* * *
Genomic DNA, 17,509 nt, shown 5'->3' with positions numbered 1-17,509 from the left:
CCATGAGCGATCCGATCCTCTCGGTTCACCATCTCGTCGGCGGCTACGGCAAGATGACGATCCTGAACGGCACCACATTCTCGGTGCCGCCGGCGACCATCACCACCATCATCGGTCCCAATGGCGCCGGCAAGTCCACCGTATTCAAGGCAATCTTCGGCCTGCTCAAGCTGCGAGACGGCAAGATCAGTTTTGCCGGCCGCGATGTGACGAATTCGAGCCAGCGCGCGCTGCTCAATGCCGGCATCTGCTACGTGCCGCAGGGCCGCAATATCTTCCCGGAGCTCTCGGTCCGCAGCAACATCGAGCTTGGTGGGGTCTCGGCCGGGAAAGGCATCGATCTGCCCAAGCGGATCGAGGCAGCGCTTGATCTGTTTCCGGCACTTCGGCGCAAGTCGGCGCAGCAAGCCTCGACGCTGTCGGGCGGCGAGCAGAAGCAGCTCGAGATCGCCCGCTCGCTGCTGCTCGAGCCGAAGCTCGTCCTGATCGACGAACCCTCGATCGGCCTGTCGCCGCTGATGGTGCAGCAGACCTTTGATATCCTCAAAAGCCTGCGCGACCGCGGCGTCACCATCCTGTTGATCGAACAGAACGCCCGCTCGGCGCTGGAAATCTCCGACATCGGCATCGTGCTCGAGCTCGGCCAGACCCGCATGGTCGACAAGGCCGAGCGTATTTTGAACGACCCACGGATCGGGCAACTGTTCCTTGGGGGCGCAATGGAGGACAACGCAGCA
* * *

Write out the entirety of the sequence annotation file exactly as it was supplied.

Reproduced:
Genomic DNA, 17,509 nt, shown 5'->3' with positions numbered 1-17,509 from the left:
CCATGAGCGATCCGATCCTCTCGGTTCACCATCTCGTCGGCGGCTACGGCAAGATGACGATCCTGAACGGCACCACATTCTCGGTGCCGCCGGCGACCATCACCACCATCATCGGTCCCAATGGCGCCGGCAAGTCCACCGTATTCAAGGCAATCTTCGGCCTGCTCAAGCTGCGAGACGGCAAGATCAGTTTTGCCGGCCGCGATGTGACGAATTCGAGCCAGCGCGCGCTGCTCAATGCCGGCATCTGCTACGTGCCGCAGGGCCGCAATATCTTCCCGGAGCTCTCGGTCCGCAGCAACATCGAGCTTGGTGGGGTCTCGGCCGGGAAAGGCATCGATCTGCCCAAGCGGATCGAGGCAGCGCTTGATCTGTTTCCGGCACTTCGGCGCAAGTCGGCGCAGCAAGCCTCGACGCTGTCGGGCGGCGAGCAGAAGCAGCTCGAGATCGCCCGCTCGCTGCTGCTCGAGCCGAAGCTCGTCCTGATCGACGAACCCTCGATCGGCCTGTCGCCGCTGATGGTGCAGCAGACCTTTGATATCCTCAAAAGCCTGCGCGACCGCGGCGTCACCATCCTGTTGATCGAACAGAACGCCCGCTCGGCGCTGGAAATCTCCGACATCGGCATCGTGCTCGAGCTCGGCCAGACCCGCATGGTCGACAAGGCCGAGCGTATTTTGAACGACCCACGGATCGGGCAACTGTTCCTTGGGGGCGCAATGGAGGACAACGCAGCA